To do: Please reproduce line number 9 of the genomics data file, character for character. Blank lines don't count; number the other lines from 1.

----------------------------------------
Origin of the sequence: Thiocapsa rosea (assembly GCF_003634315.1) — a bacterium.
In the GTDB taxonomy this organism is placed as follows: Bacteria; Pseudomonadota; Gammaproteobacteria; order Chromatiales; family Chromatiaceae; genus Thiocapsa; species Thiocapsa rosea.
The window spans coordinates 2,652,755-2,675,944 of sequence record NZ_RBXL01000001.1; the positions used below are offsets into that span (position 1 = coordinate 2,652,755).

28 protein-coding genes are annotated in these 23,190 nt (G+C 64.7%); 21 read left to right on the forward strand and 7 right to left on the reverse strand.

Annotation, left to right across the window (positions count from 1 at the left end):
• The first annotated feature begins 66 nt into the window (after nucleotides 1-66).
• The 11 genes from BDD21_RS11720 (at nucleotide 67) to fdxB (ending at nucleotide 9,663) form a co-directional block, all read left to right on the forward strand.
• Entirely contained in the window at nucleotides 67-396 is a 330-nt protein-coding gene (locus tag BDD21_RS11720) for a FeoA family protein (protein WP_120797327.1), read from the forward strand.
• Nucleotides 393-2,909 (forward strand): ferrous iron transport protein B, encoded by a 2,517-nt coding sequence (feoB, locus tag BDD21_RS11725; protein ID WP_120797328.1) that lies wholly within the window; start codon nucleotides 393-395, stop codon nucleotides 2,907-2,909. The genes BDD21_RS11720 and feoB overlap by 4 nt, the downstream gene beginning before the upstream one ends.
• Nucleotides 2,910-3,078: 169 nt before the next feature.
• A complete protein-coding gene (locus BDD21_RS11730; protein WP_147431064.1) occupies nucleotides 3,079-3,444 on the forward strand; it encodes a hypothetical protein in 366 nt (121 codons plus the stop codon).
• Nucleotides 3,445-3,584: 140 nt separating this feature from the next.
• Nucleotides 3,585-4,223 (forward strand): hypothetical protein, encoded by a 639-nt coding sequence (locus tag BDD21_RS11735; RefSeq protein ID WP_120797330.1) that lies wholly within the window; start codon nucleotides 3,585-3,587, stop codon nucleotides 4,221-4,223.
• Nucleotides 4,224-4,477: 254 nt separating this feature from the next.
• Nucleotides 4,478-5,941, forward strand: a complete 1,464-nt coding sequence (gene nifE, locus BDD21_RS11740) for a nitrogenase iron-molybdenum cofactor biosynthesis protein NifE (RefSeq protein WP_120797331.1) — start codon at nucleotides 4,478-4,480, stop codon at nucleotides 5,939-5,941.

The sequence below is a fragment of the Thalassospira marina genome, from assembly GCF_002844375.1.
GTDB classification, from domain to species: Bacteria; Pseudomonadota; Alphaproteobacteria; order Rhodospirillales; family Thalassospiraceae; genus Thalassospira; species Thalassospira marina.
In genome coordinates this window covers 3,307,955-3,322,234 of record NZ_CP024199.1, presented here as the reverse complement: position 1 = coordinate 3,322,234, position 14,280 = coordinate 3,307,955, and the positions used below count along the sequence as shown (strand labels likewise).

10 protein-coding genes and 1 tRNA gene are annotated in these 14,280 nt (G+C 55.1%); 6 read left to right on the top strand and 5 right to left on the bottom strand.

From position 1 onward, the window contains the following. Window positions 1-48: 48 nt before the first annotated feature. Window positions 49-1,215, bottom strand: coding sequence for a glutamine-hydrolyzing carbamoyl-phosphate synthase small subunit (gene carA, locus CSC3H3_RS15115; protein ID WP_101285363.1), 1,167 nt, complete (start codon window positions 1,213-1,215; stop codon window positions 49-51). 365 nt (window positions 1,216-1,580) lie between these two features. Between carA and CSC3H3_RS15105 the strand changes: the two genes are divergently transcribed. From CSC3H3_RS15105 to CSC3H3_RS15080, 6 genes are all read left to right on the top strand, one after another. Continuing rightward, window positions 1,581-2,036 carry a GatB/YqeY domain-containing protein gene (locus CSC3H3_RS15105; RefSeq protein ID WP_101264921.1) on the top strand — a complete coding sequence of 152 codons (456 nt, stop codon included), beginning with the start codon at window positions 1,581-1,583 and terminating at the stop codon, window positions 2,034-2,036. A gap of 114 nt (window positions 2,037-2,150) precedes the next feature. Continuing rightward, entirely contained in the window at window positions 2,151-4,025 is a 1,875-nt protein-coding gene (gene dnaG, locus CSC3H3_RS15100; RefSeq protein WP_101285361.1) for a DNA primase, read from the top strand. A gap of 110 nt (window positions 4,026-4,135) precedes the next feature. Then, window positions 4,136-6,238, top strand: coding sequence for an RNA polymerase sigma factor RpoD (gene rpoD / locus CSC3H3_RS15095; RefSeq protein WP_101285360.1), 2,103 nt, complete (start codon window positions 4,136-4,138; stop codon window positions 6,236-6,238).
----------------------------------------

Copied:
• Nucleotides 393-2,909 (forward strand): ferrous iron transport protein B, encoded by a 2,517-nt coding sequence (feoB, locus tag BDD21_RS11725; protein ID WP_120797328.1) that lies wholly within the window; start codon nucleotides 393-395, stop codon nucleotides 2,907-2,909. The genes BDD21_RS11720 and feoB overlap by 4 nt, the downstream gene beginning before the upstream one ends.